Pros: Great feel, traditional shell design, impressive sensor sensitivity, supports play-charging, internal battery, long battery life

Cons: DPI adjustments are initially PC app-dependent, basic looks, finicky back thumb button, could take some getting used to, plain looks, price

Glorious Model O Wireless

The Glorious Model O Wireless is very much the wireless ultralight that Glorious has promised. Rated at 69g (I’ve got it just under 70g), it brings with it so much that was great about the wired Model O. It has a great shape that only falls short of ambidextrous due to the placement of the thumb buttons. A great lookin matte black (or matte white) with satisfying primary buttons and scroll wheel along with good thumb buttons. Happily, it does have a DPI button (up top) and a DPI light (on the underside) as well as the same, nice RGB lighting and logo placement as its wired cousin.

The new Glorious-developed BAMF sensor is different from the wired Model O, but the feel is consistently accurate. The battery life is not incredible but it’s ok, especially since it can charge while being used. The Model O Wireless is not without its quirks. The included USB-C cable has a right way up both when connecting to the mouse and when connecting to the USB-C dongle connector. There’s new software as well, the Glorious Core. It’s a step up from previous Glorious software, but it still raises an eyebrow when first run, when updating, and even when checking battery level; it’s slight roughness that I suspect will be smoothed out through updates. Still, I think Glorious delivered with the Model O Wireless. It’s great while gaming and happy doing day to day stuff. And let’s not forget the pleasing price. It’s only shortfall is that after much time spent with both mice, I prefer the more expensive Viper Ultimate’s shape.

Pros: Very purpose-focused, ultra-lightweight (67g), attractive design, the RGB lighting, the low price

Cons: Thumb button placement could be better, the software experience, the USB-C cable trident design, no storage spot in the mouse for the USB dongle

How to pick the best gaming mouse

Grip & feel: There is a lot of tech that goes into the design and manufacture of a gaming mouse, but ultimately, if gripping and moving the mouse doesn’t feel right, then look elsewhere. A brief period (from a few hours to a week) of readjustment may be necessary, but gaming mice are meant to be responsive and to glide with accuracy. Gaming mice are also meant to serve different kinds of hand sizes and grip techniques. Many gaming mice have the same sort of sensor and features, but offer a different shape. There is a range starting with the ambidextrous and symmetrical shaped mice on one end, the classic right-hand shaped mice in the middle, and the extremely hand-fitting ergonomic shaped mice on the other end. Those with larger, heavier hands may find ergonomic mice like the Razer Basilisk Ultimate to be suitable to their grip. Others will likely find themselves gravitating between the truly ambidextrous mice and the classic right-handed shape.

Of course, even with the right grip, if the buttons aren’t responsive, if the wheel isn’t consistent, if the tracking is too floaty, then it isn’t the right mouse.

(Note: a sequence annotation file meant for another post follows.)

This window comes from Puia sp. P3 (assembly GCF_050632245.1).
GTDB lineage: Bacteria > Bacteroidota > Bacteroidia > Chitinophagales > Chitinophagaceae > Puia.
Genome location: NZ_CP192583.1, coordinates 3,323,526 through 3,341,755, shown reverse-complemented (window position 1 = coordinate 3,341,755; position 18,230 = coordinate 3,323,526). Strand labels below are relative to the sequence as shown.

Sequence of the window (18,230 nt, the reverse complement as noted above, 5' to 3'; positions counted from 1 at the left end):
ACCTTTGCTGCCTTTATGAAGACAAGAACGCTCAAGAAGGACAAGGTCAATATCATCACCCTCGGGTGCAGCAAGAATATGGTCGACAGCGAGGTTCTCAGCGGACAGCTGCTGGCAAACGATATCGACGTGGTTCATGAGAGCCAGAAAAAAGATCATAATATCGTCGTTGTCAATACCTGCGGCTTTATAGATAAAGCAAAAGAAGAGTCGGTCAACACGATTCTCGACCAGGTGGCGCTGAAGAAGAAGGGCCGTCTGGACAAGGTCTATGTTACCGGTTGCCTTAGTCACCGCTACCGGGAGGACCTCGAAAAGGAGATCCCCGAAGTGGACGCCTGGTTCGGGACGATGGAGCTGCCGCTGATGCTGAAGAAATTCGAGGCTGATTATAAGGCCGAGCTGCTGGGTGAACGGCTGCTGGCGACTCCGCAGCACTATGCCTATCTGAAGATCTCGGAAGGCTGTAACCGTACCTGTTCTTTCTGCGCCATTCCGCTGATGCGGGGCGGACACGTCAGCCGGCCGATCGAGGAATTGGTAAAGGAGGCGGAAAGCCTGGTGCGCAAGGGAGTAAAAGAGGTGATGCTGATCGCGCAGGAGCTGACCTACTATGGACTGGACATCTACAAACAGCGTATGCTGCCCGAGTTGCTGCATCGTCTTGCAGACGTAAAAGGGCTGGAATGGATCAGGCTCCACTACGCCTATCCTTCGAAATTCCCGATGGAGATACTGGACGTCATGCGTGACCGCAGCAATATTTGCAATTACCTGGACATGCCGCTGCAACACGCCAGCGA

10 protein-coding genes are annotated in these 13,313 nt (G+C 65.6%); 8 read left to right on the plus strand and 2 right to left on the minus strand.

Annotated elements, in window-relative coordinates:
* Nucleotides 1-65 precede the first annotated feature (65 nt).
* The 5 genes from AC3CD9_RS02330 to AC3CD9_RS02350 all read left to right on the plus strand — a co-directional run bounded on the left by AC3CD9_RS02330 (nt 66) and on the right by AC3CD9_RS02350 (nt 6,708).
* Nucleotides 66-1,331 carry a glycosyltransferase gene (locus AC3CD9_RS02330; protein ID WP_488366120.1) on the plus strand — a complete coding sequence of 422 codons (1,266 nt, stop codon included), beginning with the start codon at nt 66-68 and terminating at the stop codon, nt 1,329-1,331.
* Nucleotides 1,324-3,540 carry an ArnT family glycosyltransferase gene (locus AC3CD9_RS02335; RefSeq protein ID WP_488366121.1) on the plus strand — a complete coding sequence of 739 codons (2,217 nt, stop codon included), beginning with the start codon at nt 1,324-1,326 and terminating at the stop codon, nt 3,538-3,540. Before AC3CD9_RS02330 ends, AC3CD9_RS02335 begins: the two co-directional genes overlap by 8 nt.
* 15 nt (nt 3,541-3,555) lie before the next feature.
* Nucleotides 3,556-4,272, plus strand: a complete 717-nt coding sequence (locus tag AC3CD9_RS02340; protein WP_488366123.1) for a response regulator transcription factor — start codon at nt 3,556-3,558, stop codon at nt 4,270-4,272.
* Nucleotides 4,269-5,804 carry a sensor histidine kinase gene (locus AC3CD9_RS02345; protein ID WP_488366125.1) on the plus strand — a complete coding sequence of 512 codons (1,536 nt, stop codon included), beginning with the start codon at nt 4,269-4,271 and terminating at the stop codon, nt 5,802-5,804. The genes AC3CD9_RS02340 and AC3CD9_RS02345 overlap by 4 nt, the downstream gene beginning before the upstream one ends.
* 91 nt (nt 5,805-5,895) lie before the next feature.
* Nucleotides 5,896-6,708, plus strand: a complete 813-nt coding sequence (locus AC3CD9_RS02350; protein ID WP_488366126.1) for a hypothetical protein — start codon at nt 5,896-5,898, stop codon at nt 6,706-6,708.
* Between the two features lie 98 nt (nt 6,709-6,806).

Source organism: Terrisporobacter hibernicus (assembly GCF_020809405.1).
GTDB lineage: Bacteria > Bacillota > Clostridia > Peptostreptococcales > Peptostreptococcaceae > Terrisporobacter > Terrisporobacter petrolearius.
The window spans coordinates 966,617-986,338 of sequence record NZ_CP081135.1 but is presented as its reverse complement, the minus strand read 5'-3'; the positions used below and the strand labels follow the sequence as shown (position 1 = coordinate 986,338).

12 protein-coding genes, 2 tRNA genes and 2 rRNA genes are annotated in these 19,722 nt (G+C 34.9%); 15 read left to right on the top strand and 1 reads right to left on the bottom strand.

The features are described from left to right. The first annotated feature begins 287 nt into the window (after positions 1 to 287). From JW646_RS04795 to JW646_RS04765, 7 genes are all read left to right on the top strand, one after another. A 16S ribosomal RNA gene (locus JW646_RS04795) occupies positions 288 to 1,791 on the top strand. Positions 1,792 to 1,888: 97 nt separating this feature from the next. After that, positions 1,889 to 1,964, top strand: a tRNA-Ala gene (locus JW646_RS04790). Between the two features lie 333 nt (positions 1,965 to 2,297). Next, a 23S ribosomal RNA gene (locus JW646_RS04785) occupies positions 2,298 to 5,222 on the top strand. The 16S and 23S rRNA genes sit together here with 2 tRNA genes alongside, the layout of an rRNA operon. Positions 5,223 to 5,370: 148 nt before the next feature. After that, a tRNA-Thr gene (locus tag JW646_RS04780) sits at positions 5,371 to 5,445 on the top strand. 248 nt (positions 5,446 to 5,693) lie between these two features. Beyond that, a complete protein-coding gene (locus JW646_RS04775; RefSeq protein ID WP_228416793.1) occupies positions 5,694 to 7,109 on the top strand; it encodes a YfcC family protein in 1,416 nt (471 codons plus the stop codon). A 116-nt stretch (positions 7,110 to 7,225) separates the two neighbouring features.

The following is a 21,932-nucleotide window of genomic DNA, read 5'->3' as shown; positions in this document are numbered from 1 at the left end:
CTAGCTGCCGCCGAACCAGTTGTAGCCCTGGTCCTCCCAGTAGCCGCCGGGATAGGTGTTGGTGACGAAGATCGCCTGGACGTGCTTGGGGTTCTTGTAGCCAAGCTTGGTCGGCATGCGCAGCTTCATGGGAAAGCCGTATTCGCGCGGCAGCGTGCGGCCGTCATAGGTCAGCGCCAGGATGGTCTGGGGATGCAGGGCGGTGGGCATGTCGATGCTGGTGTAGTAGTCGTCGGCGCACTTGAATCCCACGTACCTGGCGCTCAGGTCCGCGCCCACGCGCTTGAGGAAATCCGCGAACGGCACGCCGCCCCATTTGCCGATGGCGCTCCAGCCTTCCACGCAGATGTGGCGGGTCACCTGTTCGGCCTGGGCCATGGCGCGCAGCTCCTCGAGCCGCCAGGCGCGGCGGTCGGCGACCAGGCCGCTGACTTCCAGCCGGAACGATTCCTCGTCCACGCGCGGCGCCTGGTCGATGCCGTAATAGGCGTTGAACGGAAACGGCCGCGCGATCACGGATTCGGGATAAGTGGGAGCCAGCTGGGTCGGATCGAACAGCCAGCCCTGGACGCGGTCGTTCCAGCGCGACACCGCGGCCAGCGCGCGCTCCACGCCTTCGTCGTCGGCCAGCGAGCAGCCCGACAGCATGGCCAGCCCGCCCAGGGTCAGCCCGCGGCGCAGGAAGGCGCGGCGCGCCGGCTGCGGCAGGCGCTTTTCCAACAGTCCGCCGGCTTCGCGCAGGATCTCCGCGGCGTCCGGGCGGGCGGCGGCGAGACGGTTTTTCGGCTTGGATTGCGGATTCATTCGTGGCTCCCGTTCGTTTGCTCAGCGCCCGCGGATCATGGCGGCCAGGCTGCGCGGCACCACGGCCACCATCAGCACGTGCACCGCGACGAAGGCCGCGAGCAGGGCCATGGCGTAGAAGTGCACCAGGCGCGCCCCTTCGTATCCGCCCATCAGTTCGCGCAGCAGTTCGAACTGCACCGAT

Weight: A big feature for gaming mice of yore was adjustable weights. Modern trends, however, see gaming mice vying for lighter weight all around. Ultralight mice, a category of gaming mice that are under 80g in weight (and tend to be closer to 60g), are gaming mice focused on being light and responsive even at the cost of fancy features like modular buttons. But even those gaming mice that stay away from being called “ultralight” have shed weight. Weight affects the feel, and feel does affect performance as well as enjoyment. 

Wired versus wireless: Gaming mouse technology is truly amazing, and wireless gaming mice can offer just about everything that a wired mouse can without much in the way of compromise. But why opt for a wireless gaming mouse over a wired one? To be precise, it is a comfort thing. Without a cable tethering the mouse, the mouse is more comfortable to use, and less likely to take you out of the game (or even your work zone) to fuss over the cable. Of course, wired gaming mice offer great features at a much lower price and without having to worry at all about power or even the rare signal concern. What’s nice for those of us who have a hard time choosing between the two is that many wireless mice offer the ability to use the mouse while charging with a cable or even with the mouse turned off. One could use the mouse with the cable until it became irksome and then switch to wireless mode. 

Wireless power: If opting for a wireless gaming mouse, then there needs to be some consideration for how the mouse will be powered. Good wireless gaming mice are both power efficient when in use and smart about saving power when not in use. Finding that the mouse has a low battery or, even worse, a dead battery should be a rare thing, even as rare as once a month. Cheaper wireless gaming mice tend to use AA batteries while more expensive mice have internal batteries. Mice can be charged through their included cable (either micro-USB or USB-C) or in some cases through a charging cradle or even, in the case of the Logitech Powerplay, a charging mouse pad. As mentioned above, I like mice with internal batteries and the cabled play-charge option. I can go wireless until I hit low battery, plug in, and keep going.